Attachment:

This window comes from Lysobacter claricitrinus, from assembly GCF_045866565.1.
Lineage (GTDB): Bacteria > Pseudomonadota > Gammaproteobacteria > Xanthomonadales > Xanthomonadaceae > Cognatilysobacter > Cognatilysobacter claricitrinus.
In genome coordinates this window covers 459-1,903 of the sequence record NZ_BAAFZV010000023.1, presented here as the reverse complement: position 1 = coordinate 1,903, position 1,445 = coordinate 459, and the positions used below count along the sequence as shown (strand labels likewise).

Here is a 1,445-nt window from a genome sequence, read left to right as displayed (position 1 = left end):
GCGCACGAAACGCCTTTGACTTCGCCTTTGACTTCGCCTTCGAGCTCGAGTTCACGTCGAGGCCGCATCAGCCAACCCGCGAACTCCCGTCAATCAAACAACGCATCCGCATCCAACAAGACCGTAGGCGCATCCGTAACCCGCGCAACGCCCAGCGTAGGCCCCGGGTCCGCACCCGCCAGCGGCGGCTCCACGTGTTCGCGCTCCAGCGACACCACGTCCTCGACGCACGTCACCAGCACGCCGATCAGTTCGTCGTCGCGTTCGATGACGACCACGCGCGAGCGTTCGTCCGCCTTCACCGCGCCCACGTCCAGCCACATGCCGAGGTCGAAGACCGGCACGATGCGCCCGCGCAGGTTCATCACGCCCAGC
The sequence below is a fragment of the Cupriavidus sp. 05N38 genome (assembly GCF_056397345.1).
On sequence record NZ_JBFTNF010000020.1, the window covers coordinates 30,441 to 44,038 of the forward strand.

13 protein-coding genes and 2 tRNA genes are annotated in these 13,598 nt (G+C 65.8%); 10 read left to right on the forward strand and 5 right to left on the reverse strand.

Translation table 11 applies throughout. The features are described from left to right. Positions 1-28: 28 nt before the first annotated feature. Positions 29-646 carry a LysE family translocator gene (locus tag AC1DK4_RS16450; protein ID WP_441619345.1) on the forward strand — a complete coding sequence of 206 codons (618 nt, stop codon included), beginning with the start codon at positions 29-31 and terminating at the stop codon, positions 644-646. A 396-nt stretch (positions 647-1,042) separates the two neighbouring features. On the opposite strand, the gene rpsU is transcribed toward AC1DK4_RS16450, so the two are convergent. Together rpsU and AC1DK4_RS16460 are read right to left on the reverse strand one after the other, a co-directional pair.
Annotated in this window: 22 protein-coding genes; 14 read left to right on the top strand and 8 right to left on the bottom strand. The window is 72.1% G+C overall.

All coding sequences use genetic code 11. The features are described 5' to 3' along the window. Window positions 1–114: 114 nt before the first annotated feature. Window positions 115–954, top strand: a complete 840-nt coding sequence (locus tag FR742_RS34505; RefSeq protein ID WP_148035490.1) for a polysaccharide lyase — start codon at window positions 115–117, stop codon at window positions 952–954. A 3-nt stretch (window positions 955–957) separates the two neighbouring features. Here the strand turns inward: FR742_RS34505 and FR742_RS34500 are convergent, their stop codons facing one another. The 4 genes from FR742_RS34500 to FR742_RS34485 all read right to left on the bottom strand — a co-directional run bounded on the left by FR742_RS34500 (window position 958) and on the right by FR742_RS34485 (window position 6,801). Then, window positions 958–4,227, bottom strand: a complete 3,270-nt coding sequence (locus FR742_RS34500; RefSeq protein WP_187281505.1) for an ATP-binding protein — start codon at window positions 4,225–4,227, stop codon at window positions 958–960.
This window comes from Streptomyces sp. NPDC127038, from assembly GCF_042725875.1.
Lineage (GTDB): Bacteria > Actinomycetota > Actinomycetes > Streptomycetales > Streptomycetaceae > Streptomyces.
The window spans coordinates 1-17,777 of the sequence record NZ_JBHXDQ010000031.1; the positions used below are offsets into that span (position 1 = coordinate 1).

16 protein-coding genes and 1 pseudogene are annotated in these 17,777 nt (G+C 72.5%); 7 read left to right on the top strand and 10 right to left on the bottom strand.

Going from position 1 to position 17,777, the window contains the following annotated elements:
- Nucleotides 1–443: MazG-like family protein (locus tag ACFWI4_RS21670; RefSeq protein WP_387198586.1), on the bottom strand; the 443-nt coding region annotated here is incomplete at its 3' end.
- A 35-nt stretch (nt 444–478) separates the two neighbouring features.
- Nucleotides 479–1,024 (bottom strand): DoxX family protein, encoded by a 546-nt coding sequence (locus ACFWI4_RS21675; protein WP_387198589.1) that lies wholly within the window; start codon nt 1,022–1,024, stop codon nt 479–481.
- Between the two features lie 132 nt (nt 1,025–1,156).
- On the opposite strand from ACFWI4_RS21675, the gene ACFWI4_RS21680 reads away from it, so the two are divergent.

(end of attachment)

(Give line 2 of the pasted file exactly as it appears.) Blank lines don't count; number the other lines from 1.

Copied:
Lineage (GTDB): Bacteria > Pseudomonadota > Gammaproteobacteria > Xanthomonadales > Xanthomonadaceae > Cognatilysobacter > Cognatilysobacter claricitrinus.